The Government should “think twice” before enforcing the scrappage of Section 21 in the private rented sector, as some of the most vulnerable tenants are likely to be the biggest casualties of the initiative, says the National Landlords Association (NLA) in a recent press release.
High rent arrears
The Government is proposing the scrappage of Section 21 of the Housing Act, which gives landlords the right to evict tenants without providing a reason, something which is also known as a “no-fault” eviction.
However, the NLA has found that out of the individuals who had sought to end a tenancy in the past five years – regardless of whether they gave a reason or used the “no-fault” process – 57 per cent had done so due to rent arrears.
The survey also reported that 43 per cent of respondents claimed that if the Government had introduced its plans for the scrappage of Section 21 sooner, they would have been more selective of their tenants. This suggests that tenants on state benefits would be the first victims of Section 21 scrappage, according to the NLA.
The property organisation also discovered recently that 76 per cent of landlords who let to Universal Credit tenants; 66 per cent who let to tenants on Housing Benefits and 63 per cent who let to migrant workers all experienced rent arrears in the last 12 months.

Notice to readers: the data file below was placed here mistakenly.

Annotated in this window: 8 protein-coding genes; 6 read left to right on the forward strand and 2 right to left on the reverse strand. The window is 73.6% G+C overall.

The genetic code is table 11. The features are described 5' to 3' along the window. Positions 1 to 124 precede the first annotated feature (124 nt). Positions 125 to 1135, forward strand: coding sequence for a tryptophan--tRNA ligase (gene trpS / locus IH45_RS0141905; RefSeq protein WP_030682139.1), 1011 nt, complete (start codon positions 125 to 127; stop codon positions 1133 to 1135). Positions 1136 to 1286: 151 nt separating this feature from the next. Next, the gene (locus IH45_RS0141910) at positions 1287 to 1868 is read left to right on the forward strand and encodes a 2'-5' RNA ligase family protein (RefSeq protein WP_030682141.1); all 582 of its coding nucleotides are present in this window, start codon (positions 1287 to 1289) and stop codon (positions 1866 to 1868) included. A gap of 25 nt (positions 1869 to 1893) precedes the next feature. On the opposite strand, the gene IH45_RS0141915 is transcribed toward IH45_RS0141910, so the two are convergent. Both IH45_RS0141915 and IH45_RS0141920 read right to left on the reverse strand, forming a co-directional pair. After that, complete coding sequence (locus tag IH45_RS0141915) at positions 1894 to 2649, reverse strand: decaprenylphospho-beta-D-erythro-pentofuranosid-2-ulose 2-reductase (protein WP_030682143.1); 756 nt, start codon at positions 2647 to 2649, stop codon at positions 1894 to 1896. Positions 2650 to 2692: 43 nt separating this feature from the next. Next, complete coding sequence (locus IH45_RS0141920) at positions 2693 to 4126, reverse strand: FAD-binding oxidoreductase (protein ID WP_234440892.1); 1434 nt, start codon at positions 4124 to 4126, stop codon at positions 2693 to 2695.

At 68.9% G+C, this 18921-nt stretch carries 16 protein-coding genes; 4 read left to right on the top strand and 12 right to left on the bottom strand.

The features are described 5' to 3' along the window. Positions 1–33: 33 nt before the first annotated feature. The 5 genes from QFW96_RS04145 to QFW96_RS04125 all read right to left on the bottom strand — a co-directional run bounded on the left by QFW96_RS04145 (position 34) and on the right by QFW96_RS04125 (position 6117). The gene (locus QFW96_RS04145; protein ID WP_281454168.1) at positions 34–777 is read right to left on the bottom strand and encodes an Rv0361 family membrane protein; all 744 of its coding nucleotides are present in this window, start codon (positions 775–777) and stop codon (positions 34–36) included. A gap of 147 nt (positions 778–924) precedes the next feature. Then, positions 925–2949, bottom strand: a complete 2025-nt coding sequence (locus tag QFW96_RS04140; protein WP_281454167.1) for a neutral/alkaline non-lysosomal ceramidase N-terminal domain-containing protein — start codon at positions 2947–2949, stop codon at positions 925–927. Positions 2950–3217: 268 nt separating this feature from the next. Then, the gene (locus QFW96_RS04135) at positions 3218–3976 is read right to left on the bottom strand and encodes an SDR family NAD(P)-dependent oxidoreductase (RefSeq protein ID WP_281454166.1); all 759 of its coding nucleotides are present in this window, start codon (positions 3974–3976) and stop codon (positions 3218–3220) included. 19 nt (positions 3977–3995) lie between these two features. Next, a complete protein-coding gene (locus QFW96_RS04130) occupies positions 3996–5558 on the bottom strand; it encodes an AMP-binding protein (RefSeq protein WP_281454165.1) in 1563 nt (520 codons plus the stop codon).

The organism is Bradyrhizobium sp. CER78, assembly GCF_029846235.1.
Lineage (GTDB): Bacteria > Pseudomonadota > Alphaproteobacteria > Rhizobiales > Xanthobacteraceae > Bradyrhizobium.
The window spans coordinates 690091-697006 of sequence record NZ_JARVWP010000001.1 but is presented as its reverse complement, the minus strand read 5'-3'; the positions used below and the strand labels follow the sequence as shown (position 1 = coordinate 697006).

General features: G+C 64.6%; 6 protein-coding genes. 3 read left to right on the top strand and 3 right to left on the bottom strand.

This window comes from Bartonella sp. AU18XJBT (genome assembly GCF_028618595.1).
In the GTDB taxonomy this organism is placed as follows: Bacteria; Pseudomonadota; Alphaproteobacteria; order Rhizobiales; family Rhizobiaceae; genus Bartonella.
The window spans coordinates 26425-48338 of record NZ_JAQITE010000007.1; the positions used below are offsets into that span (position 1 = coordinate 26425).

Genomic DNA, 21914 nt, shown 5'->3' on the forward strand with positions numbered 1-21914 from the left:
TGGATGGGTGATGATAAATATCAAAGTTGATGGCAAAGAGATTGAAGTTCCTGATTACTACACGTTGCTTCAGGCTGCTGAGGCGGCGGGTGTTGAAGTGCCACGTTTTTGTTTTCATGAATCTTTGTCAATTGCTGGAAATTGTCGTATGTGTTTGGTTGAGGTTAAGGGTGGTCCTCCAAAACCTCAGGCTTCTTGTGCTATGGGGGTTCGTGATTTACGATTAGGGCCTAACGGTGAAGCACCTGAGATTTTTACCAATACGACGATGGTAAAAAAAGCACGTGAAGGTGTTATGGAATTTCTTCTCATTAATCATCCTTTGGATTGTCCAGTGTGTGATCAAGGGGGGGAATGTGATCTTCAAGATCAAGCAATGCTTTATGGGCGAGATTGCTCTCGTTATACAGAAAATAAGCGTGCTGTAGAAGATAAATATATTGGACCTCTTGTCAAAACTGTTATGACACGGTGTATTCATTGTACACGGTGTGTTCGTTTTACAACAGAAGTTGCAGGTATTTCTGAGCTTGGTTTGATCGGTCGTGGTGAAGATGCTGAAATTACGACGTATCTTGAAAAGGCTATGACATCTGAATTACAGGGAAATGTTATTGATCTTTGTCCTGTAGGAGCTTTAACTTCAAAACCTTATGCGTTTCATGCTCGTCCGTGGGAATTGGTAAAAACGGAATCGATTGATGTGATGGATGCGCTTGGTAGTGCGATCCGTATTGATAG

Landlords to become more selective
Richard Lambert, CEO of the NLA, commented: “Rent arrears is the biggest problem that landlords face, and the main reason why they use Section 21 to evict a tenant. So, if the government removes what they see as their only safety net…they will have no option but to become more selective.”
Mr Lambert added: “That will hit people on Universal Credit, Housing Benefit and other state benefits, which have fallen way behind rents. They will become the biggest casualties of this ill-thought-out government policy.”
Mr Lambert concluded that it’s surely not right that the most vulnerable in our society should have to struggle to find accommodation because of the Government’s failure to provide landlords with appropriate powers of eviction when faced with rent arrears.
The Government should be urged to think twice before taking what was deemed as a retrograde step, according to Mr Lambert.